Page 1:What Is Overclocking?
Page 2:Why Not Overclocking?
Page 3:Is Overclocking Immoral?
Page 4:Overclocking - Some Thoughts
Page 5:Overclocking Requirements
Page 6:Correct Overclocking - The Goals
Page 7:Correct Overclocking - The Techniques
Page 8:How Can I Find Out, Which Bus Speed My Motherboard Supports?
Page 9:Special Precautions For 75 And 83 MHz Bus Speed
Page 10:Overclocking The Intel Pentium
Page 11:Overclocking The Intel Pentium Pro
Page 12:Overclocking The Cyrix/IBM 6x86
Page 13:Overclocking The AMD K5
Page 14:Overclocking Step By Step
Overclocking The Cyrix/IBM 6x86
I have mixed feelings about writing this paragraph. One one hand, I promised you information on this subject ages ago, but on the other hand, much of the information regarding the 6x86 M1 and the upcoming M2 is about to change. Nevertheless, I will refer to the good old, well known 6x86 and it's later stepping versions.
Due to the massive heat production of the older versions (steppings of less than 2.7) and the overly high heat production of even the latest versions, this CPU is not as flexible as the Pentium for overclocking. The first important thing to remember is that you are indeed able to kill your 6x86 with overclocking. I've never heard of an Intel CPU with this problem, not even a 486, but I have heard several stories of fried 6x86 CPUs. Hence I DO NOT recommend you overclock this CPU at all. The only reason I don't refrain from writing about the 6x86 is that I've been promising this information for a long time.
Overclocking the 6x86 is quite a bit more restrictive than overclocking a Pentium. This is mainly due to its heat production but also can be attributed to it's limited multiplier settings of x2 and x3. You can more or less forget about the x3 multiplier because the only scenario where it makes sense to use it is at 3 x 50 MHz. Due to the pathetically low bus speed, this is completely uninteresting in the way of performance. Hence this only leaves the x2 multiplier.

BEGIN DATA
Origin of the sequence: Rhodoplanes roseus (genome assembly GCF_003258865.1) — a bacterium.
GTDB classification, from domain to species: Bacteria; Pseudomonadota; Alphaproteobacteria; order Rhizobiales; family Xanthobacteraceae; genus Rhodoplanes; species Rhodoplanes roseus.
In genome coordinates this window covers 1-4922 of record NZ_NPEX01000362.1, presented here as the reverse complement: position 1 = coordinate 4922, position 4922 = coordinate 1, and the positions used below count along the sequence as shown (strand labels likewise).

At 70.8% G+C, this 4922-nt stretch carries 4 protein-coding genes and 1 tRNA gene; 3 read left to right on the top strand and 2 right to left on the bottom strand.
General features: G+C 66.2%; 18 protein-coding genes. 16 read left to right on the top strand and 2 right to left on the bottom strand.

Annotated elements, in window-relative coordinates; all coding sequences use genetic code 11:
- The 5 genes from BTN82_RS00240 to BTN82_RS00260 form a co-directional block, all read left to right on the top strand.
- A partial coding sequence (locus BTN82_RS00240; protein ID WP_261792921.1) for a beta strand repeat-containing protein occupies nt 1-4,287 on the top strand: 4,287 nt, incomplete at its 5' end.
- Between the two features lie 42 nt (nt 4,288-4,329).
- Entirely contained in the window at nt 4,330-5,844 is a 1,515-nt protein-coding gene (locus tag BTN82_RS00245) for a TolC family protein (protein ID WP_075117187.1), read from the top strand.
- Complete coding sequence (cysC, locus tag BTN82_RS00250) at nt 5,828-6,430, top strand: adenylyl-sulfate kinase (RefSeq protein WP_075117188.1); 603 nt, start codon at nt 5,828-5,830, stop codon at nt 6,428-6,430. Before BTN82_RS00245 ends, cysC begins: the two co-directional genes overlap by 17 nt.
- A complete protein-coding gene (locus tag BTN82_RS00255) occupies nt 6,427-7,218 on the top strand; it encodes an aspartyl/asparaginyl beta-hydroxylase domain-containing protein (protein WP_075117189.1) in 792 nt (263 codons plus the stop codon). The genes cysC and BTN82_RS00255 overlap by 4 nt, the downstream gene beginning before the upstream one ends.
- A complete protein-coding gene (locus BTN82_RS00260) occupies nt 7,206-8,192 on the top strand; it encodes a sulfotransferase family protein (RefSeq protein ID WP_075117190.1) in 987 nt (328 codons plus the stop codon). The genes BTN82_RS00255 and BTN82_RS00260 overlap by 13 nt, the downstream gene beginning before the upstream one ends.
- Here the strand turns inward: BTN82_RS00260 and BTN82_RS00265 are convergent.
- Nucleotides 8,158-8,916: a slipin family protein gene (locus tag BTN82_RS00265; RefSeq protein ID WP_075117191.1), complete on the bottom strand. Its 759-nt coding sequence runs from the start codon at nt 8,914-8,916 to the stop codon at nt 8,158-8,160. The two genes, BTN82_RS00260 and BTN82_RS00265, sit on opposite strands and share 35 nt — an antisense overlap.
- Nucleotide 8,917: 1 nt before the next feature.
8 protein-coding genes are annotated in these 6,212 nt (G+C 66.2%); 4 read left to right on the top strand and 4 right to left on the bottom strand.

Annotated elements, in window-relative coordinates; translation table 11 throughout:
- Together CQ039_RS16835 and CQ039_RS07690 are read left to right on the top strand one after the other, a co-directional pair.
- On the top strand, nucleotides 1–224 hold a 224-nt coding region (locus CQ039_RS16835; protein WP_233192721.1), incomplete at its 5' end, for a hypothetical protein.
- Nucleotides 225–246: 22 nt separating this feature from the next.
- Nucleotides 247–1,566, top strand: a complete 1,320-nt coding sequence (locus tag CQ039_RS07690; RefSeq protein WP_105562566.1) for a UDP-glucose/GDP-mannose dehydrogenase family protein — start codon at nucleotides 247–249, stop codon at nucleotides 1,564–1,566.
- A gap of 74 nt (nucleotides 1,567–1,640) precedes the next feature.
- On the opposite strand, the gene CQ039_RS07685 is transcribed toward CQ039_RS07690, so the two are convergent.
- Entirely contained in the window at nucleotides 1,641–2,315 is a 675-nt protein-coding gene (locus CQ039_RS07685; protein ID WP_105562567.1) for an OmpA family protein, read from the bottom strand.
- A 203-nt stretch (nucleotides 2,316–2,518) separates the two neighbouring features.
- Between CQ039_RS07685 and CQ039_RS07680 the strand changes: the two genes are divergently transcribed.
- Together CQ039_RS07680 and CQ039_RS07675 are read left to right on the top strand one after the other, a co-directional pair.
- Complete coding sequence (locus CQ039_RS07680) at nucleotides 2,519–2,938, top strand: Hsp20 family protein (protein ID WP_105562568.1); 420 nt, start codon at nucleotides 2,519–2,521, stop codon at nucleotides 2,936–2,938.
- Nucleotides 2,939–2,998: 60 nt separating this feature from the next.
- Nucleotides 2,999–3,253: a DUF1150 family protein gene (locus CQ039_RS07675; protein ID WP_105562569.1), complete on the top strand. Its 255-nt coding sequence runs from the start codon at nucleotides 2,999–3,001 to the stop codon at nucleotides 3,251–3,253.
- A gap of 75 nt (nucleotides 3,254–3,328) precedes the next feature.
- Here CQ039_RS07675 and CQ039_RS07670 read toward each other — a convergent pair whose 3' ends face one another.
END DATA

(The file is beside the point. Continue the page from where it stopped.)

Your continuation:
If you really want to overclock your 6x86, think small! Think in small steps!! It is worth considering just one step up. This means P120+ (100 MHz) to P133+ (110 MHz), P133+ (110 MHz) to P150+ (120 MHz) and P150+ (120 MHz) to P166+ (133 MHz). The step from the P166+ (133 MHz) to P200+ (150 MHz) seems to be too big and has a fairly low success rate with quite a high risk of losing the CPU.
You'll achieve the highest success rate with 2.7 or 3.7 stepping 6x86 CPUs because they run more stable and produce less heat.
Cooling is paramount for the overclocking of a 6x86, so don't even think about overclocking this CPU without a HUGE heat sink or a power peltier.
I hope all this will all change with the release of the split voltage 6x86. This chip will be run at 2.8 V and should result in much less heat production. Maybe the 6x86 will suddenly turn into a really great overclocking CPU.
- What Is Overclocking?
- Why Not Overclocking?
- Is Overclocking Immoral?
- Overclocking - Some Thoughts
- Overclocking Requirements
- Correct Overclocking - The Goals
- Correct Overclocking - The Techniques
- How Can I Find Out, Which Bus Speed My Motherboard Supports?
- Special Precautions For 75 And 83 MHz Bus Speed
- Overclocking The Intel Pentium
- Overclocking The Intel Pentium Pro
- Overclocking The Cyrix/IBM 6x86
- Overclocking The AMD K5
- Overclocking Step By Step